The low-hanging fruit of regtech are those functions that technology can handle as well, or even better, potentially, than people. Technology works quickly, doesn’t tire, its eyes don’t glaze over after 5 p.m.
But many elements of compliance are “squishy”—moreso than ever. Bankers rail about the soft definitions in expanded UDAAP, for example. When you have a CFPB essentially saying that they’ll know “abusive” when they see it, how can a machine help? Someday, maybe, CFPB’s thought processes could be captured technologically. But for now, experts suggest that the key is not thinking of regtech taking on the whole task, but helping with pieces.
Jo Ann Barefoot, veteran compliance expert and a member of the Banking Exchange Editorial Advisory Board, talks extensively to regulators here and abroad about post-crisis fairness and regtech. She suggests that analysis made possible through technology can help banks demonstrate that they have treated customers fairly. A bank can show, she says, that “our products did what they were designed to do, and we have held a line on penalty fees,” for example.
Interestingly, some experts point to consumer complaints as a place where regtech can help. Complaint programs have been held up in recent years as a way for banks to spot gestating problems, potential trends, even problem departments or branches, before issues become widespread. David Skanderson of Charles River points out that data analysis is a major focus for CFPB, which mines its complaints database for trends and alerts.
Ally Financial’s top compliance officer Dan Soto says his company already uses technology to monitor customer calls for key words to see what trends reveal themselves. “You’ve got to find a balance between too much analysis in favor of focusing on key decisions and key issues,” he explains.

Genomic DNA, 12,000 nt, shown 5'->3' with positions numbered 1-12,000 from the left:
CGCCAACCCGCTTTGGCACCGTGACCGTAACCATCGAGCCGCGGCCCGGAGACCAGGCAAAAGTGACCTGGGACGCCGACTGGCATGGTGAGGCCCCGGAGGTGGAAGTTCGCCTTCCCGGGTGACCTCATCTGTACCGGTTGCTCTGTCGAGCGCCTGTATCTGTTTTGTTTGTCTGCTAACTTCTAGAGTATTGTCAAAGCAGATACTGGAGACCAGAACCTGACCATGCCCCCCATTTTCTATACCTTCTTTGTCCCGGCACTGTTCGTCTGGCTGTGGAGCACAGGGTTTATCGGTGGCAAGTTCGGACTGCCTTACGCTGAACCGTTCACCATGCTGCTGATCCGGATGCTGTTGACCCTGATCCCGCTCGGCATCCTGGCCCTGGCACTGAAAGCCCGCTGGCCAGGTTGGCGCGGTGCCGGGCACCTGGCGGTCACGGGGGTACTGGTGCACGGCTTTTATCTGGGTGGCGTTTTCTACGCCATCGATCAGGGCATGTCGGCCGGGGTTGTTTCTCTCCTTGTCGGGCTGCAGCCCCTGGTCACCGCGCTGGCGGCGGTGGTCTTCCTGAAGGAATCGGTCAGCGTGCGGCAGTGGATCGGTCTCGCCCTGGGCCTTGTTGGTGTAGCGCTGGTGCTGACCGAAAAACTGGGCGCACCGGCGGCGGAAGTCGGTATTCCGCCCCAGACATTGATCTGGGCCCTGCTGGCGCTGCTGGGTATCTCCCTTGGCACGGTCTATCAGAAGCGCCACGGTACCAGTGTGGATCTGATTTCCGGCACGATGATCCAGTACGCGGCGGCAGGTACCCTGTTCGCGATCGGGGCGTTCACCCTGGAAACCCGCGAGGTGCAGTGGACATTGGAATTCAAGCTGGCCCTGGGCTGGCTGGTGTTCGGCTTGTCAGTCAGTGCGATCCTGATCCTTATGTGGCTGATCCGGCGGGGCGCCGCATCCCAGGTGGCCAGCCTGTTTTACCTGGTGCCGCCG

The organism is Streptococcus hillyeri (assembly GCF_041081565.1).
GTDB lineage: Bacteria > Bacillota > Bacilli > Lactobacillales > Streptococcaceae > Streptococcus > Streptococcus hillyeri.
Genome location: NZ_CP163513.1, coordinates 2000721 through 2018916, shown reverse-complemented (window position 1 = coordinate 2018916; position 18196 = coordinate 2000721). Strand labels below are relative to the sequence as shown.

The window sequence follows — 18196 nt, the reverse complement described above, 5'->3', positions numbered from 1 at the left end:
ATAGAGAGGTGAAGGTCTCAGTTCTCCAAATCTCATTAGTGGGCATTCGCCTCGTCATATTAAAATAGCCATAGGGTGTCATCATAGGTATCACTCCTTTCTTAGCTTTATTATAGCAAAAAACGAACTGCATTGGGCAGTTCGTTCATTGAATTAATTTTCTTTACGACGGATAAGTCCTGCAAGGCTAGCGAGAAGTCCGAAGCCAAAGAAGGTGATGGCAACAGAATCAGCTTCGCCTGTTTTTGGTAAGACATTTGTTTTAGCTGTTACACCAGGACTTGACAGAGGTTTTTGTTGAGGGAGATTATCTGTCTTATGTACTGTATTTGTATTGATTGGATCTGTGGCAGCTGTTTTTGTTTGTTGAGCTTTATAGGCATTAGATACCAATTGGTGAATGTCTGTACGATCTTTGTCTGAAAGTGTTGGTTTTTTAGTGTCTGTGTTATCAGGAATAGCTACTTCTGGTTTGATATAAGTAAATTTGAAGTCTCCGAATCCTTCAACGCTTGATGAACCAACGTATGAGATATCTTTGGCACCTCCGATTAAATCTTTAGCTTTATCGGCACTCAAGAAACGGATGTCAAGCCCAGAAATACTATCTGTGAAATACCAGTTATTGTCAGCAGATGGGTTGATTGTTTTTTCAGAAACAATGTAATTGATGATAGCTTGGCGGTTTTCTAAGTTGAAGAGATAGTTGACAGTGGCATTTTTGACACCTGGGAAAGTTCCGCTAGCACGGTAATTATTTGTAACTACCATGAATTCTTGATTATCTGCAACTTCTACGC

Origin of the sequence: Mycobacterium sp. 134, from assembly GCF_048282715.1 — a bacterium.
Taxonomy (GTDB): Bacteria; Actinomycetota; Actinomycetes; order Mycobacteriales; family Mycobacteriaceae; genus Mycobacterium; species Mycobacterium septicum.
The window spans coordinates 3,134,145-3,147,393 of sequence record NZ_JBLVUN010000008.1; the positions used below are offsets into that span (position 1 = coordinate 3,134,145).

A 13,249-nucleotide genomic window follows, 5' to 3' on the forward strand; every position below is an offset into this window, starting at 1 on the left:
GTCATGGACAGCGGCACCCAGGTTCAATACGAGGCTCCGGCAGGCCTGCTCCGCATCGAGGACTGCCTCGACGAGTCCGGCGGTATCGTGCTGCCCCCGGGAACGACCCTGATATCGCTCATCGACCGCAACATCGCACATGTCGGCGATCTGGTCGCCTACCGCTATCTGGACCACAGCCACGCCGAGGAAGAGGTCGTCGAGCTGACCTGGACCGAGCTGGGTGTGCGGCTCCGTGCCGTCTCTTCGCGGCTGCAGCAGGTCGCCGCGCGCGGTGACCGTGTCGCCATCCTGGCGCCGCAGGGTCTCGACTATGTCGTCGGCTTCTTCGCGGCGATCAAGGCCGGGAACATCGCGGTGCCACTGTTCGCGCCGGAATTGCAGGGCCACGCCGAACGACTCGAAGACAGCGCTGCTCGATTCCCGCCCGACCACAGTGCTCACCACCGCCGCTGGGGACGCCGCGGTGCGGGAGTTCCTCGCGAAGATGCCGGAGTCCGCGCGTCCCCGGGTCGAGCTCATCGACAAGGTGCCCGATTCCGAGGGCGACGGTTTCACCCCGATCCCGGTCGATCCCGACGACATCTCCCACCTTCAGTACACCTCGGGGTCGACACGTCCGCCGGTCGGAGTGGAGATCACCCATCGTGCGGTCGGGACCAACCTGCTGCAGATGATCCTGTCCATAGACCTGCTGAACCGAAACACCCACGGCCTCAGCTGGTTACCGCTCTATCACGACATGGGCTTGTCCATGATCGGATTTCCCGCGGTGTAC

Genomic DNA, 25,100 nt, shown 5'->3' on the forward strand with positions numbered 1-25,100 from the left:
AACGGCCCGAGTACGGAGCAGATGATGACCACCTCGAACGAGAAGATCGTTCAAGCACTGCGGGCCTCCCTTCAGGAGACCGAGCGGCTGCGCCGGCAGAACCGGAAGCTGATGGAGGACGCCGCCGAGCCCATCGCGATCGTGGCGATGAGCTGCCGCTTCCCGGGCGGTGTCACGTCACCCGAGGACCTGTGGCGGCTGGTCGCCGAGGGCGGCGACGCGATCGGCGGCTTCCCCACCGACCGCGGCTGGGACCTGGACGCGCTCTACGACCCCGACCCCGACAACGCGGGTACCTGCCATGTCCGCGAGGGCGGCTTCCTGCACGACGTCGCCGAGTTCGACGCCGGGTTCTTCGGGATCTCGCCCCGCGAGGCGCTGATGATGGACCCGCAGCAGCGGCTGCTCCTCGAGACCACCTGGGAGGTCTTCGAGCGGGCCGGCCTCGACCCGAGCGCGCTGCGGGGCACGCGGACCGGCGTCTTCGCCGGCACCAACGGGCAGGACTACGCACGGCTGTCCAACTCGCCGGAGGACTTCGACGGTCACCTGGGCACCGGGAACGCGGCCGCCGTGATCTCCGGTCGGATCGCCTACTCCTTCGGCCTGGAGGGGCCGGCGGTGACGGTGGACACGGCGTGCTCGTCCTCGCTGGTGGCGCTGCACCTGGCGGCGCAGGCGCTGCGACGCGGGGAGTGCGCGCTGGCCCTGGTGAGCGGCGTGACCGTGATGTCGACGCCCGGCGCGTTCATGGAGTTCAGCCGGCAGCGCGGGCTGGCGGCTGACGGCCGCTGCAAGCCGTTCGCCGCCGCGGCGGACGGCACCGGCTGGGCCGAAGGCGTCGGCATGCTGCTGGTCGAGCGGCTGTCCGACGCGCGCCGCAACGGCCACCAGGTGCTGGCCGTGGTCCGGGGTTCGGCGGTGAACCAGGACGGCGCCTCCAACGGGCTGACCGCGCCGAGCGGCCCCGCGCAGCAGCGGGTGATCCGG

Timothy Burniston, a top regulatory consultant at Wolters Kluwer, suggests that technology can help spot patterns based on geography and other factors that can point up potential UDAAP and other issues before they become widespread. Existing tools can help with this, and he believes that newer tools can help refine these techniques.
Barefoot suggests that in time regtech evaluation of a bank’s performance can support alternatives to traditional bank examinations. As banks can, through limited trials, demonstrate to regulators the efficacy of alternative credit standards and other new wrinkles, using technology, they could pose new models to regulators. The idea would be to highlight performance over traditional compliance.
This was the idea behind the “strategic plan” alternative test introduced years ago for Community Reinvestment Act evaluation. Barefoot says that option has hardly ever been used by banks. Regtech could reintroduce the concept in new forms.
This is part of an online version of a cover story on regtech from the June-July 2017 Banking Exchange magazine. Other parts of the report include: